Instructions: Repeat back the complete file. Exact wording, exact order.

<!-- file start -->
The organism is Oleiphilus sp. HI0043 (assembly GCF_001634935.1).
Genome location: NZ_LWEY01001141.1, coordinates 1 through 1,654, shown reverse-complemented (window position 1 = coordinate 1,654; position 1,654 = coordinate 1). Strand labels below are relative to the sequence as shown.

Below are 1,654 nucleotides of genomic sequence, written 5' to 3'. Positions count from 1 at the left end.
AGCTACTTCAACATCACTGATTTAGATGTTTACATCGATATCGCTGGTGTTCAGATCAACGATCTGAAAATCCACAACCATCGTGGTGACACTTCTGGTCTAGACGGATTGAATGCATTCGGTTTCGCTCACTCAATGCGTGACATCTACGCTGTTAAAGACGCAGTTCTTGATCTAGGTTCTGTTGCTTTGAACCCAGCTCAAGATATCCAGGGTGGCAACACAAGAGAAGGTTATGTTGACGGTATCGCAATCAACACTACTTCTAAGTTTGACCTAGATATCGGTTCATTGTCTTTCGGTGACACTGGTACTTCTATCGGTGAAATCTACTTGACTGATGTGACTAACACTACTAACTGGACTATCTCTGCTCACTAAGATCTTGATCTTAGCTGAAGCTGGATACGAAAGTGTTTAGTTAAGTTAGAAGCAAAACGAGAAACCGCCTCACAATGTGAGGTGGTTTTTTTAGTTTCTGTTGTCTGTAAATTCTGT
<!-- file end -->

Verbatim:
The organism is Oleiphilus sp. HI0043 (assembly GCF_001634935.1).
Genome location: NZ_LWEY01001141.1, coordinates 1 through 1,654, shown reverse-complemented (window position 1 = coordinate 1,654; position 1,654 = coordinate 1). Strand labels below are relative to the sequence as shown.

Below are 1,654 nucleotides of genomic sequence, written 5' to 3'. Positions count from 1 at the left end.
AGCTACTTCAACATCACTGATTTAGATGTTTACATCGATATCGCTGGTGTTCAGATCAACGATCTGAAAATCCACAACCATCGTGGTGACACTTCTGGTCTAGACGGATTGAATGCATTCGGTTTCGCTCACTCAATGCGTGACATCTACGCTGTTAAAGACGCAGTTCTTGATCTAGGTTCTGTTGCTTTGAACCCAGCTCAAGATATCCAGGGTGGCAACACAAGAGAAGGTTATGTTGACGGTATCGCAATCAACACTACTTCTAAGTTTGACCTAGATATCGGTTCATTGTCTTTCGGTGACACTGGTACTTCTATCGGTGAAATCTACTTGACTGATGTGACTAACACTACTAACTGGACTATCTCTGCTCACTAAGATCTTGATCTTAGCTGAAGCTGGATACGAAAGTGTTTAGTTAAGTTAGAAGCAAAACGAGAAACCGCCTCACAATGTGAGGTGGTTTTTTTAGTTTCTGTTGTCTGTAAATTCTGT